The category of settler genocide, which spans the murderous campaigns by European settlers against Aboriginal people in the Antipodes, against native Indian peoples in North America, and against the so-called “Bushmen” in southern Africa, among many others, has its own particular set of dynamics that only in part reproduce genocides of earlier and later periods.
The transition to modern genocide, which one might date from the German attacks on the Herero and Nama in southwest Africa, 1904-07 and the Armenian genocide of 1915, reflect aspects of both settler genocide and of modern genocide.
Finally, genocide in our own era – Bosnia, Rwanda, Darfur, eastern Congo – has its particular history, closely tied to changes in the norms of the international system regarding human rights and genocide prevention.
Genocide is global
Genocide has occurred in various parts of the world and in different types of civilisations and cultures. We will never know all of the genocides that have taken place in the past.
While working on this article, I happened to read a March 2015 article in The New Yorker on dying languages, which discusses the genocide of the Sel’knam, a “nomadic tribe of unknown origin,” which lived in Tierra del Fuego in Chile.
In an all too familiar scenario (think about the fate of the Yuki Indians in Mendocino County in the 1860s or of the Aborigines in Tasmania in the 1820s and 1830s), at the end of the 19th century gold prospectors and sheep ranchers coveted the Sel’knam’s lands, massacred them in large numbers, and reduced them from a population of approximately 400,000 to some three hundred.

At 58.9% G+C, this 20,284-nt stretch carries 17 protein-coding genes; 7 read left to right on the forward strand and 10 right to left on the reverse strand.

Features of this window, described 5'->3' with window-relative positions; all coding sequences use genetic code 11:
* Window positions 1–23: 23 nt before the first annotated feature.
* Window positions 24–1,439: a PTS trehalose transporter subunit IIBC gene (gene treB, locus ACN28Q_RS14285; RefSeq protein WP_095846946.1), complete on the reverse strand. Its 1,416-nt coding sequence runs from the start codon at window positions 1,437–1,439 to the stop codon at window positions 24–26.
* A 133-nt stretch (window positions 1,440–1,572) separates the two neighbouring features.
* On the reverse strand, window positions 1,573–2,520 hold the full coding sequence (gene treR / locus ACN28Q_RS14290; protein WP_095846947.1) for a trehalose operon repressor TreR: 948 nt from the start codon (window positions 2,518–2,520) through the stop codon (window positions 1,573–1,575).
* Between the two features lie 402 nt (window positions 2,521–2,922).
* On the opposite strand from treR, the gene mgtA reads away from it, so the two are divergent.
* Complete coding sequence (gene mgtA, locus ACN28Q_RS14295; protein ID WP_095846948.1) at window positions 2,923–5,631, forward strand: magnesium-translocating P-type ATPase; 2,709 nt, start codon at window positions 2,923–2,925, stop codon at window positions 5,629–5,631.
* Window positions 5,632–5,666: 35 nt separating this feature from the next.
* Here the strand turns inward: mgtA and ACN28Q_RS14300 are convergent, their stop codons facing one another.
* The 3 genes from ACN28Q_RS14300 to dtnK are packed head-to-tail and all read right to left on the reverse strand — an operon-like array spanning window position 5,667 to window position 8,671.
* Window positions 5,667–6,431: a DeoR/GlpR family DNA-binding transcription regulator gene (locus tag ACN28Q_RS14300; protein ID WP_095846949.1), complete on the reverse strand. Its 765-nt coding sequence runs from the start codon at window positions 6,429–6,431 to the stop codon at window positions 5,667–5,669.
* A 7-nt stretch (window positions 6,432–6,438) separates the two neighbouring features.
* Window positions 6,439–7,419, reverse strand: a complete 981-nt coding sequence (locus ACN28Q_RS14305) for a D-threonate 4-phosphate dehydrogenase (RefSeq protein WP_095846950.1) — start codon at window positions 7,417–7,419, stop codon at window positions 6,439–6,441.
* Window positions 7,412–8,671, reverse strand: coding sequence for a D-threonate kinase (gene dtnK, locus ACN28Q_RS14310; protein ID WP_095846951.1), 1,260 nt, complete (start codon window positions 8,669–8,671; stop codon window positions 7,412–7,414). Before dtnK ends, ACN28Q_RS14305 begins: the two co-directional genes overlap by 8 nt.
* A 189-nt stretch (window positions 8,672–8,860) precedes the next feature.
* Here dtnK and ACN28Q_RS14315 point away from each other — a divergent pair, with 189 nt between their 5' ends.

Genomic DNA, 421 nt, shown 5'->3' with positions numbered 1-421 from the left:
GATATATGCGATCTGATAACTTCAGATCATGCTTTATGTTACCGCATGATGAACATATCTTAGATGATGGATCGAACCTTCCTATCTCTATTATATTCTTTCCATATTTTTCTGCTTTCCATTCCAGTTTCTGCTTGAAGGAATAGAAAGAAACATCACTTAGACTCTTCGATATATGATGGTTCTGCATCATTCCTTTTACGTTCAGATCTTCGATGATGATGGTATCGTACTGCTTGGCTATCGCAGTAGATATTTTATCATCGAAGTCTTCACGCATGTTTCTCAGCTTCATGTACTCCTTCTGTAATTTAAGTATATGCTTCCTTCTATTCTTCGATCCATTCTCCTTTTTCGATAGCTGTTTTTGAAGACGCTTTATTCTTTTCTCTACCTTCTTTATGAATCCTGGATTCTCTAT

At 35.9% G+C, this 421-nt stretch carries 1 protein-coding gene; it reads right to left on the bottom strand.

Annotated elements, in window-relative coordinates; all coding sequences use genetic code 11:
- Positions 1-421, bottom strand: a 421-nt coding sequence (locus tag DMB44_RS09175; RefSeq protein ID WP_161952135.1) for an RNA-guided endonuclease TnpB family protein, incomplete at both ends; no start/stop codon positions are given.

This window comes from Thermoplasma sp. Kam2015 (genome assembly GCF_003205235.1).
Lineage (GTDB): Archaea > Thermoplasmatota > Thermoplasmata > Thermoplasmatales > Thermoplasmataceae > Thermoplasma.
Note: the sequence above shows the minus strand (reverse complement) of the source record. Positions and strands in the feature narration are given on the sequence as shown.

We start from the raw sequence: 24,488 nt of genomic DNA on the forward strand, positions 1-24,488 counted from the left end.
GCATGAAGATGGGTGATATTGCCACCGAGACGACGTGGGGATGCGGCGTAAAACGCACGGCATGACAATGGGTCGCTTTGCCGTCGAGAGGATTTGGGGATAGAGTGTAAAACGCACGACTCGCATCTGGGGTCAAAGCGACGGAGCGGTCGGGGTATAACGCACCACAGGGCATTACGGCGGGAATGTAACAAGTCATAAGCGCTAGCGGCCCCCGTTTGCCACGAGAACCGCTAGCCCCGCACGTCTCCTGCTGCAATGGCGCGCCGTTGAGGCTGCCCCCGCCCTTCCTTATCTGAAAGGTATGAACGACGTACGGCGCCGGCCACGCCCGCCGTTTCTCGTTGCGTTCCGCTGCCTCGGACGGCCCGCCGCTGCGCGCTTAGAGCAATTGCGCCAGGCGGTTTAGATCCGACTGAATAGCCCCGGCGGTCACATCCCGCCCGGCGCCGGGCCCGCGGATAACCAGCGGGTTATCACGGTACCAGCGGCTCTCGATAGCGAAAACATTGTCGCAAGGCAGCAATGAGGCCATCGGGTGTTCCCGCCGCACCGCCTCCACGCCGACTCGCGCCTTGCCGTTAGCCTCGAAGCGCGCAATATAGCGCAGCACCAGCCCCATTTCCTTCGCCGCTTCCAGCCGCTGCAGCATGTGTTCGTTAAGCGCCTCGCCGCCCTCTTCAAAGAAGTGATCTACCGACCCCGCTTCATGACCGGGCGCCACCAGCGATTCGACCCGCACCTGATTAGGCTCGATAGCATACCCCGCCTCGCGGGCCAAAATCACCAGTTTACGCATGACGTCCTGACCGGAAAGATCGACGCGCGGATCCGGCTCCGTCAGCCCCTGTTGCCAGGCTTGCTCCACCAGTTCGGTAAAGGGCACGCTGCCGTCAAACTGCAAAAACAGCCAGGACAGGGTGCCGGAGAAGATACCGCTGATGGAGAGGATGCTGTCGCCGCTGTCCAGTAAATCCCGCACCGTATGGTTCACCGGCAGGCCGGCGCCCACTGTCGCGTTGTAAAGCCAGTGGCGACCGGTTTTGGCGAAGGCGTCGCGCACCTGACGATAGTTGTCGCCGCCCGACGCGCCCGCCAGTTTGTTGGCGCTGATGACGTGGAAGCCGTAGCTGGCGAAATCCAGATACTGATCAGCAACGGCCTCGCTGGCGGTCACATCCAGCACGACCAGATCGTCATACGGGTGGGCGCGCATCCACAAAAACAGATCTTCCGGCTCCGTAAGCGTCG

Sometimes there are no records remaining of the elimination of peoples and even historical memory of past atrocities disappears. Sometimes genocidal events in history, like that of the Sel’knam, simply escape our gaze.
The definition of genocide developed by the Polish Jewish lawyer Raphael Lemkin in the 1930s and 1940s, which was codified in the December 1948 UN Convention on the Prevention and Punishment of Genocide, is a useful one, especially as adumbrated since the 1990s in the international tribunals.
In his first stab at the concept of genocide – what he then called “barbarism” – in the early 1930s, Lemkin presented to a League of Nations sponsored conference of international lawyers the concept of the crime of mass murder that included social and political groups as potential targets, as well as ethnic and religious ones.
Lemkin coined the term “genocide” in his 1944 book Axis Rule in Occupied Europe. No doubt under the influence of the Holocaust, which had engulfed many members of his own family, he limited genocide to ethnic, religious and national groups. As I argued in my 2010 book, Stalin’s Genocides, it was primarily the influence of the Soviet Union on the deliberations connected with the December 1948 genocide convention that confined genocide to ethnic, national, religious and racial groups.